In my opinion, every writer is influenced by the stories and people who came before us. Who would you say is your biggest inspiration or influence as a writer?

Lauralee: Honestly, a lot of the UVA graduates and creative writing-sphere people [inspire me] like Lisa Spaar, she's incredible. Brian Teare is fantastic. Rita Dove, obviously. People like 

Michelle Gottschlich. Hannah Loeb—I had her as a TA and she was also fantastic. People that I can talk to and get to know on a little more personal level tend to inspire me more than people like Emily Dickinson, who's fantastic and awesome, but I can't ever probe her brain about her work. 

Sydney: This is so cheeseball of me. But in the last couple years my dad has really become a big inspiration to my writing, because he's the reason I read so much as a kid. He's the reason I read so much as an adult. He's an English teacher.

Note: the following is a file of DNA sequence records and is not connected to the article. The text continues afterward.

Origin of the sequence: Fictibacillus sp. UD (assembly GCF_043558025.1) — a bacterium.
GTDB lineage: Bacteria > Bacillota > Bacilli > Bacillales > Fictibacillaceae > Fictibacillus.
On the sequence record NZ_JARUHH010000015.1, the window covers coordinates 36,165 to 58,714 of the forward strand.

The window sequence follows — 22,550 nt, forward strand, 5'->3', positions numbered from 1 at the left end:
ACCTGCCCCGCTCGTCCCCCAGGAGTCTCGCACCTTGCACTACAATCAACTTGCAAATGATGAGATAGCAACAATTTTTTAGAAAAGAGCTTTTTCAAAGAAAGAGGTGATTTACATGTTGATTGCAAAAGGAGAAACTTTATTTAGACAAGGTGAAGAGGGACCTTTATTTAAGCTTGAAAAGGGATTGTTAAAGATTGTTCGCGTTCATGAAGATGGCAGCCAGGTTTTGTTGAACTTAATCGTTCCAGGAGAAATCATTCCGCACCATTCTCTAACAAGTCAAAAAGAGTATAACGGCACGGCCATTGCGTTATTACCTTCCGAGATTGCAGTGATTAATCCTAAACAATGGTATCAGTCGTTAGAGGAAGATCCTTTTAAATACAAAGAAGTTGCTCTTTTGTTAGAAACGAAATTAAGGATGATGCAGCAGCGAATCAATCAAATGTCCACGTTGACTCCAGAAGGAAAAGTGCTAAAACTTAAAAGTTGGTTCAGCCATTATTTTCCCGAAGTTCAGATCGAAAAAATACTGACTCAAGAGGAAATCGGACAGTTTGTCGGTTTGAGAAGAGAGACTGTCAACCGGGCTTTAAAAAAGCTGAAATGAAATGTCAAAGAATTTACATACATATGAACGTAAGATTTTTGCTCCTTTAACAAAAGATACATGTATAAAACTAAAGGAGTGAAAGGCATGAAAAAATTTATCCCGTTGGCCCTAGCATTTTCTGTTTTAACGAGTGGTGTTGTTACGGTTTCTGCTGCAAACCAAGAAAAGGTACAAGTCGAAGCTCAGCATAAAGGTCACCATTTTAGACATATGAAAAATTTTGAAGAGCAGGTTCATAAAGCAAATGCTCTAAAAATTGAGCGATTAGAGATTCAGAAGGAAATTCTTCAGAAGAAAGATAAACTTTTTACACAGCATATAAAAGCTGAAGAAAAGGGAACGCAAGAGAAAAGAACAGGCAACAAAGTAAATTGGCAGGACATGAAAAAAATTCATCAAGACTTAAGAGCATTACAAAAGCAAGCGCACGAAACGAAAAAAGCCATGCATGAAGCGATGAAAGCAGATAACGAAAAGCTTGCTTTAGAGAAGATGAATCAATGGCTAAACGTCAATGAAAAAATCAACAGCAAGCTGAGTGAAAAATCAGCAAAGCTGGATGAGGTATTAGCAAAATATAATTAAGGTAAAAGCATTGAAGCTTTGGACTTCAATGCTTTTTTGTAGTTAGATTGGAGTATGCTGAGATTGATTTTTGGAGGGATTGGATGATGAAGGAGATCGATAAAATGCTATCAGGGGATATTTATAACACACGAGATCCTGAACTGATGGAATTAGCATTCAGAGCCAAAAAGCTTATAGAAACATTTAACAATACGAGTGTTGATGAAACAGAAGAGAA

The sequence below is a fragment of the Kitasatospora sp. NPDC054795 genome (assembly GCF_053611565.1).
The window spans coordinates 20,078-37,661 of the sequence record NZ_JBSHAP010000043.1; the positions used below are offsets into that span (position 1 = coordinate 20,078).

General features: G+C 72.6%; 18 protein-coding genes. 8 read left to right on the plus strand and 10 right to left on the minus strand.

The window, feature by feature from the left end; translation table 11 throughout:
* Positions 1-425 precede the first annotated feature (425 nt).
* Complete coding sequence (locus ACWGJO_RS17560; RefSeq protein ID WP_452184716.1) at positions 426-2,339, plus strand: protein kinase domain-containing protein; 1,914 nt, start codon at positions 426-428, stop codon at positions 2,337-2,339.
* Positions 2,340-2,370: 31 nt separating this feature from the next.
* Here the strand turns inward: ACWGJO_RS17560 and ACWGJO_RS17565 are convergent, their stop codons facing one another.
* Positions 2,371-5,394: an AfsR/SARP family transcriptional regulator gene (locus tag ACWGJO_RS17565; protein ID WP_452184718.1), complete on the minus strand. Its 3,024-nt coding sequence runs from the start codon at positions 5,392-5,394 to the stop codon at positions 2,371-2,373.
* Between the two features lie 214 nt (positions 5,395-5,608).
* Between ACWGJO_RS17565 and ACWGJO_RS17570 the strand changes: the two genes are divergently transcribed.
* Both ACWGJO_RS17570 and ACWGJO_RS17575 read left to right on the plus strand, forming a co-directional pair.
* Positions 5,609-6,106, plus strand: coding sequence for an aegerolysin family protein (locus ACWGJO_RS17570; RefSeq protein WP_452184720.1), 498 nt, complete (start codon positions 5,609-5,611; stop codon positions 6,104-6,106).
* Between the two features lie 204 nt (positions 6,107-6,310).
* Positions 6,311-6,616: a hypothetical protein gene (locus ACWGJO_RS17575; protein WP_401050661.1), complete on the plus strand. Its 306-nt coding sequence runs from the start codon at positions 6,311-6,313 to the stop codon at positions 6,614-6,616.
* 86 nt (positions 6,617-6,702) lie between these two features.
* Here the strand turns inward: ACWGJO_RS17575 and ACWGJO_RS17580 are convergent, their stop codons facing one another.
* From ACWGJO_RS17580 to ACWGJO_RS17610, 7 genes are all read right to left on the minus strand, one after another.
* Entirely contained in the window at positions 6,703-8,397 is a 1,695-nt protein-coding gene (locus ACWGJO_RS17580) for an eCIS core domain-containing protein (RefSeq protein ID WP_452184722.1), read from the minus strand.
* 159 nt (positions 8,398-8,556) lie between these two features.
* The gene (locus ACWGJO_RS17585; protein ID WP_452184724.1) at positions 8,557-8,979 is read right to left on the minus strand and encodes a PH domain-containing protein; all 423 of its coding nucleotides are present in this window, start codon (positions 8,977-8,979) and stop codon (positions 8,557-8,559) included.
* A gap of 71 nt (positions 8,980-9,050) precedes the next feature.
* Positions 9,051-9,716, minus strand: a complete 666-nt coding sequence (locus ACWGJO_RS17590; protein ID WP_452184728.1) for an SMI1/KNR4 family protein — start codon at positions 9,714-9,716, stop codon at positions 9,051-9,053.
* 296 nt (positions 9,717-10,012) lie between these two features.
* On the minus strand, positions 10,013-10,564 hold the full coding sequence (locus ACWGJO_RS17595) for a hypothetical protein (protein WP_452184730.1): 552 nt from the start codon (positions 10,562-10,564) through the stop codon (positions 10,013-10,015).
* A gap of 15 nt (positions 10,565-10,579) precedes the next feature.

I remember my first year at UVA coming home for winter break, sitting in the car, with my dad and confiding, “I don't know what I want to do.” He told me, “Sydney, I don't know why you wouldn't just keep trying to write and trying to be creative,” which is why I'm now in Media Studies and looking at film. In the last two or three years he has really buckled down in support of me writing as a career. It's been really, really cool to have somebody actually in my corner saying, “There is no backup plan. This is the plan.” 

Your “plan” involves studying creative writing here at UVA. How has being in the APLP/APPW program affected or changed the way you approach your craft?

Lauralee: I applied on a whim because I didn't think I was going to get in. I had taken an intro class and I thought, “Okay, I'll just do it. We'll see.” When I got in, I realized that…meant that [my poetry] was good and that I should probably continue. Now I find myself surrounded by a lot of really talented writers and artists all the time, which is really great for the [writing] process, because they always say the most groundbreaking things that inspire me. So I leave all of my APPW classes with a million ideas because everyone is so good.